Natalie May brings the lessons she has learnt from Sydney HEMS training and teaches you how to apply them to your practice. What can hospital specialties learn from teaching and training in prehospital and retrieval medicine? Natalie, a self-described medical education enthusiast, gives you her thou
Publish Date: Dec 08, 2016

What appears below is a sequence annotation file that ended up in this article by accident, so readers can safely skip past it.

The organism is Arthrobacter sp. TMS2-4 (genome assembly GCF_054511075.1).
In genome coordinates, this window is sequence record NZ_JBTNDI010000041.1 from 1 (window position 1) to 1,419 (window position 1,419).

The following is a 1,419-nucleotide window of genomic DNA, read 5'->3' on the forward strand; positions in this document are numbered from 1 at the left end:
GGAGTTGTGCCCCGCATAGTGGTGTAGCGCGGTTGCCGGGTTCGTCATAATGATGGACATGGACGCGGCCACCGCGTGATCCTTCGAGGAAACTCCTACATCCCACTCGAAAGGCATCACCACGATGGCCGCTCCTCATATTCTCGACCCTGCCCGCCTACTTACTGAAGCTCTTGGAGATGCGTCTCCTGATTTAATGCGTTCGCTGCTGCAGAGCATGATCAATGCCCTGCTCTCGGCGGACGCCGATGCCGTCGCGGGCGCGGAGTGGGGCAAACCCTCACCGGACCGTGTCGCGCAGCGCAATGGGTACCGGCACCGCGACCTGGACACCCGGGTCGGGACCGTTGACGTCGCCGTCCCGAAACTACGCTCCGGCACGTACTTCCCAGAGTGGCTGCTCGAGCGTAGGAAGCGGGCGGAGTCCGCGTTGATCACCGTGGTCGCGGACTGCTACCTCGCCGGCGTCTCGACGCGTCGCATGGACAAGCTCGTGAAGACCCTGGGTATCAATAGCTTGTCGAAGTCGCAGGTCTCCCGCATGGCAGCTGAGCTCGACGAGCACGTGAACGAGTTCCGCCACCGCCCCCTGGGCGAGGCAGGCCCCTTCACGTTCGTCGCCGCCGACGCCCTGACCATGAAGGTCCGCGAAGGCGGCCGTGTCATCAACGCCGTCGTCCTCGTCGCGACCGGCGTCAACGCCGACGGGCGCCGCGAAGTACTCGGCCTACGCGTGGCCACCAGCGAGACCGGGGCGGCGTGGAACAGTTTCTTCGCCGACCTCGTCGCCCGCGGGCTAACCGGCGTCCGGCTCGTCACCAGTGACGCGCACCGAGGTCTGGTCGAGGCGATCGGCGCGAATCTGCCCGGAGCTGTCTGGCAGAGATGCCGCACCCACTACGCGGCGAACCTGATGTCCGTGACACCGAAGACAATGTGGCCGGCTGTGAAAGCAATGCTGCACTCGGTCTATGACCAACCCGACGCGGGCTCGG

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Natalie May brings the lessons she has learnt from Sydney HEMS training and teaches you how to apply them to your practice. What can hospital specialties learn from teaching and training in prehospital and retrieval medicine? Natalie, a self-described medical education enthusiast, gives you her thoughts on the application of educational theory to the challenges of the prehospital environment. Evidently, Natalie will discuss three domains of medical education – Induction, Competence and Culture. Firstly, Induction How do you welcome new staff to your service? In Sydney HEMS there is a week-long full team training. This teaches new clinicians to contextualise pre-existing knowledge into their new environment. Here, they combine teaching tools including demonstration, simulation, discussion and debriefs. This is often in stark contrast to in-hospital inductions that can consist of a cursory department tour and online modules. Moreover, Natalie discusses the medical education principles that provide the basis of the importance of a well-rounded induction. Inductions are crucial to ensure that new clinicians can safely learn how to operate successfully in their new environment. Secondly, Competence Competence is necessary for good outcomes. Training is essential in the development of competence. Natalie discusses the proven theory of spaced repetition to embed new skills. This involves regularly practicing alongside skilled clinicians – as is done in the HEMS program. Furthermore, In-hospital, simulating cardiac arrest scenarios regularly can dramatically improve junior clinicians’ competencies and highlight deficiencies in competence that can be addressed. Thirdly, Culture Natalie describes the methods of culture building that exists in Sydney HEMS. These include ‘Coffee and Case’ meetings, fortnightly clinical governance days and interactive lectures and journal clubs. These all acknowledge the higher order thinking processes that is involved in the care the services provided. Natalie recommends fostering a culture of learning from practices and providing open non-judgemental clinical governance days in the in-hospital setting. Finally, Natalie wants you to use what you have learned to inspire, teach, and motivate others. For more like this, head to our podcast page. #CodaPodcast